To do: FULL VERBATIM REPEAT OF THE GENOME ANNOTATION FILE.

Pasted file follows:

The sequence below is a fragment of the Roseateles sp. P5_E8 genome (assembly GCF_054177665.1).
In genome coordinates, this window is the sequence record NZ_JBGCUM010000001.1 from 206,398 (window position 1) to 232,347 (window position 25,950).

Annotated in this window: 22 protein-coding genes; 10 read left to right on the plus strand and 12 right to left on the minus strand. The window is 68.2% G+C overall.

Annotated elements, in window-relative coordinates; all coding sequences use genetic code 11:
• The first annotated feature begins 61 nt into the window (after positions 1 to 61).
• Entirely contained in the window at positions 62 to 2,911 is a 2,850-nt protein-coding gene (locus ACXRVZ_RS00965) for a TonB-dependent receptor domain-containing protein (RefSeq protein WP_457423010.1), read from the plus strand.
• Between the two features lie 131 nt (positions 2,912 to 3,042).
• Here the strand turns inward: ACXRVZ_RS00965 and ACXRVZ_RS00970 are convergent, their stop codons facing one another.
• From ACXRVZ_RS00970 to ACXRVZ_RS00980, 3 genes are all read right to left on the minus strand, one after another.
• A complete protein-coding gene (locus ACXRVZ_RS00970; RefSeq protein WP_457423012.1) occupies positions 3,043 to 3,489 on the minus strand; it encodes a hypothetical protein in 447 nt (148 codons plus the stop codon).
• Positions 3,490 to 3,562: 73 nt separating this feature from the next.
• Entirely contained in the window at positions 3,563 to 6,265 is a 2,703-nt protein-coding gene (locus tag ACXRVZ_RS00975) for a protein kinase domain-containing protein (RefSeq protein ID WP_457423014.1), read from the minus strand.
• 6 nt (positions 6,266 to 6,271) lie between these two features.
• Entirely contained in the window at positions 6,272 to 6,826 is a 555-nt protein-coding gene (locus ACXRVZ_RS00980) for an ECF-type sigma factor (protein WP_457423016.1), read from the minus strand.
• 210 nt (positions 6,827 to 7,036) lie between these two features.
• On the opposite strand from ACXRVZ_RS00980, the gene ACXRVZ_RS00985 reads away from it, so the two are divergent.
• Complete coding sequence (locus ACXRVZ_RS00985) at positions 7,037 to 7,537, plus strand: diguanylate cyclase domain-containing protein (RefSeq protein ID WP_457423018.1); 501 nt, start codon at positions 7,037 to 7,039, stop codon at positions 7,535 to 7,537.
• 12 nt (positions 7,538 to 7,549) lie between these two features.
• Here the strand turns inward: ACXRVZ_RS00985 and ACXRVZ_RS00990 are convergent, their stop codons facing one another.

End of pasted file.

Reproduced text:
The sequence below is a fragment of the Roseateles sp. P5_E8 genome (assembly GCF_054177665.1).
In genome coordinates, this window is the sequence record NZ_JBGCUM010000001.1 from 206,398 (window position 1) to 232,347 (window position 25,950).

Annotated in this window: 22 protein-coding genes; 10 read left to right on the plus strand and 12 right to left on the minus strand. The window is 68.2% G+C overall.

Annotated elements, in window-relative coordinates; all coding sequences use genetic code 11:
• The first annotated feature begins 61 nt into the window (after positions 1 to 61).
• Entirely contained in the window at positions 62 to 2,911 is a 2,850-nt protein-coding gene (locus ACXRVZ_RS00965) for a TonB-dependent receptor domain-containing protein (RefSeq protein WP_457423010.1), read from the plus strand.
• Between the two features lie 131 nt (positions 2,912 to 3,042).
• Here the strand turns inward: ACXRVZ_RS00965 and ACXRVZ_RS00970 are convergent, their stop codons facing one another.
• From ACXRVZ_RS00970 to ACXRVZ_RS00980, 3 genes are all read right to left on the minus strand, one after another.
• A complete protein-coding gene (locus ACXRVZ_RS00970; RefSeq protein WP_457423012.1) occupies positions 3,043 to 3,489 on the minus strand; it encodes a hypothetical protein in 447 nt (148 codons plus the stop codon).
• Positions 3,490 to 3,562: 73 nt separating this feature from the next.
• Entirely contained in the window at positions 3,563 to 6,265 is a 2,703-nt protein-coding gene (locus tag ACXRVZ_RS00975) for a protein kinase domain-containing protein (RefSeq protein ID WP_457423014.1), read from the minus strand.
• 6 nt (positions 6,266 to 6,271) lie between these two features.
• Entirely contained in the window at positions 6,272 to 6,826 is a 555-nt protein-coding gene (locus ACXRVZ_RS00980) for an ECF-type sigma factor (protein WP_457423016.1), read from the minus strand.
• 210 nt (positions 6,827 to 7,036) lie between these two features.
• On the opposite strand from ACXRVZ_RS00980, the gene ACXRVZ_RS00985 reads away from it, so the two are divergent.
• Complete coding sequence (locus ACXRVZ_RS00985) at positions 7,037 to 7,537, plus strand: diguanylate cyclase domain-containing protein (RefSeq protein ID WP_457423018.1); 501 nt, start codon at positions 7,037 to 7,039, stop codon at positions 7,535 to 7,537.
• 12 nt (positions 7,538 to 7,549) lie between these two features.
• Here the strand turns inward: ACXRVZ_RS00985 and ACXRVZ_RS00990 are convergent, their stop codons facing one another.